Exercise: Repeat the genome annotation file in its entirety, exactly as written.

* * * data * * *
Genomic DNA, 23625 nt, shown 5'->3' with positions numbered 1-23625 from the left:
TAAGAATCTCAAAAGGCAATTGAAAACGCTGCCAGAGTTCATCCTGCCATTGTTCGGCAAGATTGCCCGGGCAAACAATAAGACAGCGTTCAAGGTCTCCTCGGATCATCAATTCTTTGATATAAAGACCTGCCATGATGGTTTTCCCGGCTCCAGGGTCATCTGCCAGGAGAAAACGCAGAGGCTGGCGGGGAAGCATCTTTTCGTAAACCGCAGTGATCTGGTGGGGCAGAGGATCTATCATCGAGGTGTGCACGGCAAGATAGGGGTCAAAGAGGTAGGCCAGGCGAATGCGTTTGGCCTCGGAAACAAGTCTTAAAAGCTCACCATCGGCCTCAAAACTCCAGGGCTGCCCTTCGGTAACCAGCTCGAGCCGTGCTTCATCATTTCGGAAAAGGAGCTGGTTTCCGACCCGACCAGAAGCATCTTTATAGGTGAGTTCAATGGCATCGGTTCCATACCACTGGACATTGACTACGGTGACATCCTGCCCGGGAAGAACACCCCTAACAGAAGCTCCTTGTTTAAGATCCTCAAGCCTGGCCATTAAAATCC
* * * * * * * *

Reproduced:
Genomic DNA, 23625 nt, shown 5'->3' with positions numbered 1-23625 from the left:
TAAGAATCTCAAAAGGCAATTGAAAACGCTGCCAGAGTTCATCCTGCCATTGTTCGGCAAGATTGCCCGGGCAAACAATAAGACAGCGTTCAAGGTCTCCTCGGATCATCAATTCTTTGATATAAAGACCTGCCATGATGGTTTTCCCGGCTCCAGGGTCATCTGCCAGGAGAAAACGCAGAGGCTGGCGGGGAAGCATCTTTTCGTAAACCGCAGTGATCTGGTGGGGCAGAGGATCTATCATCGAGGTGTGCACGGCAAGATAGGGGTCAAAGAGGTAGGCCAGGCGAATGCGTTTGGCCTCGGAAACAAGTCTTAAAAGCTCACCATCGGCCTCAAAACTCCAGGGCTGCCCTTCGGTAACCAGCTCGAGCCGTGCTTCATCATTTCGGAAAAGGAGCTGGTTTCCGACCCGACCAGAAGCATCTTTATAGGTGAGTTCAATGGCATCGGTTCCATACCACTGGACATTGACTACGGTGACATCCTGCCCGGGAAGAACACCCCTAACAGAAGCTCCTTGTTTAAGATCCTCAAGCCTGGCCATTAAAATCC